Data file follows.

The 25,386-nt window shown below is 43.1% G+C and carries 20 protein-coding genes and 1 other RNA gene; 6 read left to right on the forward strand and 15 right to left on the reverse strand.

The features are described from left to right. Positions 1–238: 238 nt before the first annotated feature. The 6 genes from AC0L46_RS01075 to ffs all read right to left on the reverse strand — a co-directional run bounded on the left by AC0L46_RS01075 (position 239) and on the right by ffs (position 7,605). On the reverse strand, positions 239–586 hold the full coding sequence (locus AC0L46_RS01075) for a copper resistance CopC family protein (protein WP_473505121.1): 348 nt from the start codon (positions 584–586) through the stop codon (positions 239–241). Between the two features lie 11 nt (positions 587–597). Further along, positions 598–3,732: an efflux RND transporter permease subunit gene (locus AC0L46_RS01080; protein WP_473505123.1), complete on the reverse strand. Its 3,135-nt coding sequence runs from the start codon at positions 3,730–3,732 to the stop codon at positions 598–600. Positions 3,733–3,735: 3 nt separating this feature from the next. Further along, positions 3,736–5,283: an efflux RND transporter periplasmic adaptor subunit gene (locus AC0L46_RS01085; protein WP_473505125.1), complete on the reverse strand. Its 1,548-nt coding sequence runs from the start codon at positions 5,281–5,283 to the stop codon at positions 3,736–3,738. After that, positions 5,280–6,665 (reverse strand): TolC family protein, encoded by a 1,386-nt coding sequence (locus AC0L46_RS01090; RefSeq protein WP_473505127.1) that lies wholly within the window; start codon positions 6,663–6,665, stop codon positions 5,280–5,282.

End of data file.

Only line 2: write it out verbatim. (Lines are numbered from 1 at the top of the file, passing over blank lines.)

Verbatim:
The features are described from left to right. Positions 1–238: 238 nt before the first annotated feature. The 6 genes from AC0L46_RS01075 to ffs all read right to left on the reverse strand — a co-directional run bounded on the left by AC0L46_RS01075 (position 239) and on the right by ffs (position 7,605). On the reverse strand, positions 239–586 hold the full coding sequence (locus AC0L46_RS01075) for a copper resistance CopC family protein (protein WP_473505121.1): 348 nt from the start codon (positions 584–586) through the stop codon (positions 239–241). Between the two features lie 11 nt (positions 587–597). Further along, positions 598–3,732: an efflux RND transporter permease subunit gene (locus AC0L46_RS01080; protein WP_473505123.1), complete on the reverse strand. Its 3,135-nt coding sequence runs from the start codon at positions 3,730–3,732 to the stop codon at positions 598–600. Positions 3,733–3,735: 3 nt separating this feature from the next. Further along, positions 3,736–5,283: an efflux RND transporter periplasmic adaptor subunit gene (locus AC0L46_RS01085; protein WP_473505125.1), complete on the reverse strand. Its 1,548-nt coding sequence runs from the start codon at positions 5,281–5,283 to the stop codon at positions 3,736–3,738. After that, positions 5,280–6,665 (reverse strand): TolC family protein, encoded by a 1,386-nt coding sequence (locus AC0L46_RS01090; RefSeq protein WP_473505127.1) that lies wholly within the window; start codon positions 6,663–6,665, stop codon positions 5,280–5,282.